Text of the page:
6 questions to ask your sales team about web conferencing
While at Microsoft I did a lot of sales training and support presentations for those same sales teams. For the latter, I was the invited expert to demo something – meaning it was the sales rep’s appointment to manage (including setting up the web conference). Over countless sales calls I saw patterns of behavior that lead me to one simple observation:
Your sales reps need to go beyond “competent.”
I’m not throwing anybody under a bus here – I carried a bag for 14 years myself.
The problem isn’t availability of a web conferencing solution, or even competence with it. They got the training, and hey, using web conferencing isn’t hard. They can figure it out.
Nobody wants to look foolish. No sales person wants to look like they’re not in control of everything. If they’re not confident using web conferencing, they’ll avoid it. They’ll do things the old way and tell you they don’t need it.
And you leave money on the table in the ways that web conferencing can help with – visual impact in presentations and demonstrations, collaborating on needs analysis and contracts, and on and on.
To run a quick litmus test on where they’re at, consider the following six questions:
Have you mastered multiple ways to initiate a meeting?
Scheduling on the web, scheduling through Outlook, and using instant meetings are the most common, and many vendors let you initiate meetings from IM or even Office documents. There isn’t a right or wrong, but there’s a good chance they’re one-trick ponies in this corral.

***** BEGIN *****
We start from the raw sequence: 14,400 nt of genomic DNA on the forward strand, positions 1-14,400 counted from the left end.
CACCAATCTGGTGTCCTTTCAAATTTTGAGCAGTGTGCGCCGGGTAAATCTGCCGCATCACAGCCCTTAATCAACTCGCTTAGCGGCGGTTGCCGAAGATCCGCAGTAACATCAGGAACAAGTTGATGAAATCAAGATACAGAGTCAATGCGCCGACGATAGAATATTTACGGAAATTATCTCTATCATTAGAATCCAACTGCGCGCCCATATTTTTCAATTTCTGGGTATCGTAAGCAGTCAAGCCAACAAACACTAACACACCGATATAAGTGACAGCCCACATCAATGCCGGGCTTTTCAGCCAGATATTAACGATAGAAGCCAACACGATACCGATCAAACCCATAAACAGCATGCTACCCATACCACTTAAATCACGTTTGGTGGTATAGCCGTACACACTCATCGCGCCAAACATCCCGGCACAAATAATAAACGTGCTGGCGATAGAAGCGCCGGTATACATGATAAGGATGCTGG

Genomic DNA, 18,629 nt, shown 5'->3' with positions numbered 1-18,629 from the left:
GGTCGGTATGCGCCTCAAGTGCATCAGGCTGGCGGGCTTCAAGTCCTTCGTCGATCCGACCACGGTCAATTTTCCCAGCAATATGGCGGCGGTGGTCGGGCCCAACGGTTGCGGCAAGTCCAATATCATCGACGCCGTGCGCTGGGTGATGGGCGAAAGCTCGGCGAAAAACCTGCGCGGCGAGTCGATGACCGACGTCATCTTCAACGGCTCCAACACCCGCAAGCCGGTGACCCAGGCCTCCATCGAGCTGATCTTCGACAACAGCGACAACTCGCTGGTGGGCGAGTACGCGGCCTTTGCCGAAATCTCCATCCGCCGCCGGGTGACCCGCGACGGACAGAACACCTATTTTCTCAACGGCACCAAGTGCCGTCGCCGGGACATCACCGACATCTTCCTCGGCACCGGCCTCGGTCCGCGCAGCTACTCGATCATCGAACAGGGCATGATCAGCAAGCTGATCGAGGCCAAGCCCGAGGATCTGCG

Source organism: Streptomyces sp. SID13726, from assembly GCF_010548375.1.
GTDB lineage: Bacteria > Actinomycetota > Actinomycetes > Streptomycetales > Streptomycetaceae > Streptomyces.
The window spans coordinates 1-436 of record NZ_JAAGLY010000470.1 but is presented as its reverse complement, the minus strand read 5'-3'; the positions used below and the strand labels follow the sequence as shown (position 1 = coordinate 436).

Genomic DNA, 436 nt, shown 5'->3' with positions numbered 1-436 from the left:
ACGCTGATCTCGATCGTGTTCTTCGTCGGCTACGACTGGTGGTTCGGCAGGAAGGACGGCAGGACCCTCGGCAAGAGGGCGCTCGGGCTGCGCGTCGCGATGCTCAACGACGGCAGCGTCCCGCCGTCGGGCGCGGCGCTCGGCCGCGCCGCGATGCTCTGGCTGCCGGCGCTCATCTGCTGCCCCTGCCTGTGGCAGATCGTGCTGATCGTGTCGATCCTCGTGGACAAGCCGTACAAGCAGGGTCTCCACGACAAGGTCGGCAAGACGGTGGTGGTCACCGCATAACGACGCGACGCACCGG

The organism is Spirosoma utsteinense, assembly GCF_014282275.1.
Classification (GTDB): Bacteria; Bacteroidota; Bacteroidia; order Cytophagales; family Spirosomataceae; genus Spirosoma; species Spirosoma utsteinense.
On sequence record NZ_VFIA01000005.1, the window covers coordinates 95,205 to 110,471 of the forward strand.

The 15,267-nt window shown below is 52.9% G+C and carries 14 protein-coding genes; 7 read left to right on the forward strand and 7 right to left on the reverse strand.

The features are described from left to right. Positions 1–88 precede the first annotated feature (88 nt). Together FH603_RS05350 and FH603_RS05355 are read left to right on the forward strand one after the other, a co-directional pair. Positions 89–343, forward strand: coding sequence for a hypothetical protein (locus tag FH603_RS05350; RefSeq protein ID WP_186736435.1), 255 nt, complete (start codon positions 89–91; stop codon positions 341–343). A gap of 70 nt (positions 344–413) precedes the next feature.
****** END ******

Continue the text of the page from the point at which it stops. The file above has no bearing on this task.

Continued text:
Do you have a five minute version of your presentation ready to go?
Instant meetings are the killer app for transforming telephone calls into visual and collaborative communications, but this isn’t usually the time to pull out a 30-slide corporate presentation.
Are you growing in your skill at going beyond telling to showing?
Barring a disability, half of the brain’s power that is dedicated to our five senses is committed to eyesight. And science has shown visuals are better understood and remembered. PowerPoint design and what you do in a live desktop demo are both skills to master.
Do you know what your prospect is seeing on their screen?
Again, reps don’t want to feel out of control. They may well avoid web conferencing if they can’t be a tour guide of the prospect’s experience.
Have you learned how to go beyond screen sharing to collaborating?
Only showing something via web conferencing is the visual version of talking at instead of talking with. Good web conferencing tools have many features and make it possible to engage prospects beyond “watching a show.”
Have you joined at least one of marketing’s webinars to help out with questions behind the scenes?
Sometimes the best question to be privy to is one that your prospect ask someone else (like a presenter at one of your marketing webinars). Marketing will welcome an extra pair of hands to help out with text questions, you’ll be a hero for having your team help, and your rep will learn something in the process.